But Griffin drew encouragement from his final quarter-and-a-half of play and believed the late stretches of the game gave him something to build on as the Redskins turn their attention to their Week 2 date with the Packers in Green Bay.
Four former NFL players said Griffin and the Redskins’ sentiments were correct and that they expect the second-year pro to build on the second half of Monday night’s loss.
As he struggled out of the gates, completing only 6 of 14 passes for 62 yards and two interceptions, Griffin’s play raised questions whether Mike Shanahan had done the right thing in holding the quarterback out of the entire preseason and whether the quarterback should have played in the season opener at all.
The pinpoint accuracy that gave Griffin the NFL’s fourth-highest passing percentage in 2012 behind only Matt Ryan, Peyton Manning and Aaron Rodgers was missing for the better part of Monday night. Passes sailed high or went behind receivers.
Griffin, who threw only five interceptions his entire rookie season, forced a pass into triple coverage on the second drive of the game and saw it get intercepted.
The confidence, swagger and feel for the game Griffin exhibited last season all seemed nonexistent.
Griffin refused to blame his long layoff for the struggles, saying, “I think [rust is] an excuse. I’m responsible for the way I play. I didn’t play very well in the first half, so that’s just the way it is. You move on from it.”
Former NFL quarterback Rich Gannon did attribute Griffin’s uncharacteristic play to the eight-month layoff, however.
“I thought it was very noticeable,” said Gannon, the 2002 league MVP and a four-time Pro Bowl player. “The first half, he played slow. You could see it in his footwork; he was tentative. He wasn’t following through. In the pocket, he looked unsteady. The speed of the game seemed a little too quick for him. He didn’t seem real comfortable. But what can you expect considering he hadn’t played in a long time?”
Griffin did answer questions about the state of his knee in the first half. The Eagles took Griffin to the ground twice after he had gotten rid of the ball. But each time he got back up and did not appear hampered.
“I think he passed the tests with his knee, so that’s over,” former Redskins quarterback Joe Theismann said. “He ran on it. He took hits. He got out of bounds a couple times.”
Theismann added, “I saw no long-term concerns,” he said. “I saw a quarterback feeling his way through the game and getting more comfortable as the game went along. That’s to be expected. I don’t think the lack of playing time in the preseason hurt him. But everyone needs to stop putting the Redskins’ success all on Robert. He had a great rookie season, but that’s over.”
Theismann did blame Griffin for the first interception but pointed out that a fumble by Alfred Morris on the first play of the game, a botched pitch exchange between Griffin and Morris and missed blocking assignments also hampered the Redskins’ offensive efforts.
Analysts found fault with Griffin’s footwork on his release and pointed out he was throwing off of his back foot at times and wasn’t stepping into throws and driving the ball. But on several of those occasions, Griffin’s guards were getting blocked back into his path.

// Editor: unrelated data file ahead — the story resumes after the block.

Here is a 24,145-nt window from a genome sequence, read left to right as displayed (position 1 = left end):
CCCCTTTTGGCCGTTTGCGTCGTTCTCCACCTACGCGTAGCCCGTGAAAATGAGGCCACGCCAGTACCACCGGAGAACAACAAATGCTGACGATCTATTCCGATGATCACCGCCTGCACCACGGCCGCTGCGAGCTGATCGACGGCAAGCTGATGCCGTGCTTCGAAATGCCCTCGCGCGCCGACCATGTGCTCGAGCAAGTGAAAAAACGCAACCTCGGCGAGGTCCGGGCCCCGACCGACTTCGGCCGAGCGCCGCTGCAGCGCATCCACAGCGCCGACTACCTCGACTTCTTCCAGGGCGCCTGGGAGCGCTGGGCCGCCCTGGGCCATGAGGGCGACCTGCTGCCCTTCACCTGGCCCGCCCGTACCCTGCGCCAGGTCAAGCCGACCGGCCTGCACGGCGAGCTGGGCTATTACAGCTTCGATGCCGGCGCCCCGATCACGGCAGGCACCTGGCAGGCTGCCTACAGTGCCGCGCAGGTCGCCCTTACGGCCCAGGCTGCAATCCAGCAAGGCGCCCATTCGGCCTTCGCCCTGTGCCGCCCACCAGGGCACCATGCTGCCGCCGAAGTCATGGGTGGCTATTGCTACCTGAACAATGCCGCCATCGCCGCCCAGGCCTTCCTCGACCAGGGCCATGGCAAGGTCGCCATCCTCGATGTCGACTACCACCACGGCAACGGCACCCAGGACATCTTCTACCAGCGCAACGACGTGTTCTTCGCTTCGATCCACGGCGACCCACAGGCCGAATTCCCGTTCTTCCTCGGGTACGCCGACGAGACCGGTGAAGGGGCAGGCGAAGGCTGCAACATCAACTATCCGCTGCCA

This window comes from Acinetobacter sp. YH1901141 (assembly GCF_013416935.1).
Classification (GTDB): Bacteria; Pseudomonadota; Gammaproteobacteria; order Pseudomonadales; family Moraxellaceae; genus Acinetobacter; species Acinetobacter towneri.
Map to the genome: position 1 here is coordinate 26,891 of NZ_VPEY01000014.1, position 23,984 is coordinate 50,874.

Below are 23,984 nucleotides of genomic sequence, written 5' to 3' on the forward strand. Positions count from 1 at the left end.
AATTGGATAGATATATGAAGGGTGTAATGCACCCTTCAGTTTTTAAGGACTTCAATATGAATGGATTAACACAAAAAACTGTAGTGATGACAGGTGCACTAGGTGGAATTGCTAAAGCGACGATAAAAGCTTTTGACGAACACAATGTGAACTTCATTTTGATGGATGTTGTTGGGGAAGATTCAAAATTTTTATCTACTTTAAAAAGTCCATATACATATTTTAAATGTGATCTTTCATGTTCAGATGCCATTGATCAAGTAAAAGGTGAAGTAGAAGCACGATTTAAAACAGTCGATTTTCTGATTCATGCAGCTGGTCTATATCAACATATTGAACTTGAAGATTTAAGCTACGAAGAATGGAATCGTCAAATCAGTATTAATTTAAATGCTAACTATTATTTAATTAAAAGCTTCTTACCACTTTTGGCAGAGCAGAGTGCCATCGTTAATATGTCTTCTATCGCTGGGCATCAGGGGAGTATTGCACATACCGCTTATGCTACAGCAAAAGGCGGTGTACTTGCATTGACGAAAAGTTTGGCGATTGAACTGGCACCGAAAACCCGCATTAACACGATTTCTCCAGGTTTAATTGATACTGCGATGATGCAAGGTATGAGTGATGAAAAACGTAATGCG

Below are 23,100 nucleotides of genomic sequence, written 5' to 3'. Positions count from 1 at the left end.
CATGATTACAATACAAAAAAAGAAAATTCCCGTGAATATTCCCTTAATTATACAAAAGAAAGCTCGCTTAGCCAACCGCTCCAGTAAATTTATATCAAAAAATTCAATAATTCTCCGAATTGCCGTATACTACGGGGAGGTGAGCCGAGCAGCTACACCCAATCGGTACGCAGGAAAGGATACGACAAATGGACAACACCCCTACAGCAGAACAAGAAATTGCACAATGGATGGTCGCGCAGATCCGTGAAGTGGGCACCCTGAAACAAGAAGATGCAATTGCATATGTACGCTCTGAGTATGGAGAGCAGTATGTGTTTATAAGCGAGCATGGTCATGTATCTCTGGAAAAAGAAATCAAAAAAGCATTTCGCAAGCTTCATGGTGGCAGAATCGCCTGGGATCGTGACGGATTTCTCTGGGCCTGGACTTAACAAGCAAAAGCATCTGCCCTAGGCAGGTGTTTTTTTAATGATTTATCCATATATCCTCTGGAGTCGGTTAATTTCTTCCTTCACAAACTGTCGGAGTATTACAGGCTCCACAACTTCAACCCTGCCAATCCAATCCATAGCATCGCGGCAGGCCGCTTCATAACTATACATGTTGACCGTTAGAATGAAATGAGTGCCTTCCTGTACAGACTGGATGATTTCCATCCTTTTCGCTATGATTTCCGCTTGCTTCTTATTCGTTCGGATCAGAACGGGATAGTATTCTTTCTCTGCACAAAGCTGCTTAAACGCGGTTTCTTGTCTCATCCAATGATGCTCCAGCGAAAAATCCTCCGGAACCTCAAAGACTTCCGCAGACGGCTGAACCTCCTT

Hall of Fame quarterback Warren Moon said he didn’t see anything that surprised him. But he believed the Redskins could have helped ensure a smoother transition to the regular season.
“I think he could’ve gotten some of those struggles out of the way if he had’ve played in the preseason,” Moon said. “If it were me, I would’ve played him in the fourth preseason game, even if it was one series where you have him throw one bubble screen and hand off a couple times. He could’ve gone through pregame warmups, gotten the feel of running a few plays. Some of what we saw last night might not have happened.”
Moon, like the others — and Redskins players and coaches — said the lack of offensive flow wasn’t all Griffin’s fault.
“The defense wasn’t playing that great, and on offense, he needed some of those guys to make a play,” Moon said. “Even though his passes weren’t perfect early on, they weren’t the worst. Somebody has to make a play for him. If a ball is a little behind a receiver and that receiver makes the catch, then that helps Robert and gets his confidence up. But that didn’t happen.”
Former Green Bay Packers wide receiver Antonio Freeman, who played most of his career alongside Brett Favre, said he thought Griffin looked healthy but not sharp. But none of what he saw served as cause for concern.
“Those are things that can be corrected with reps,” Freeman said. “I was actually surprised his conditioning didn’t wear down in the end. I think he’ll get better.”
Griffin did get better as the game progressed. From the second possession of the third quarter on, Griffin completed 24 of 35 passes for 267 yards and two touchdowns.
“I think the encouraging thing for the Shanahans and for Griffin is how he responded,” Gannon said. “I don’t know what was said to him, but in the third quarter, he cut it loose, and you saw it. You could see he was following through and ripping it. You saw him pull it down a couple times and run with decisiveness and with purpose.”
Redskins Coach Mike Shanahan declined to discuss what clicked for Griffin or whether he drew encouragement from the quarterback’s second-half play.
“I don’t critique players through the media,” Shanahan said.
But Gannon expects Griffin and the Redskins did see positives in the way the passer finished the game.
“I think he’ll be just fine. I think he’ll be a lot smoother in the next game,” Gannon said. “The Redskins definitely can look at that and feel like, ‘We didn’t win. It wasn’t what wanted from the start, but he worked through it, we made it close at the end and we got our quarterback back. Mission accomplished.’ ”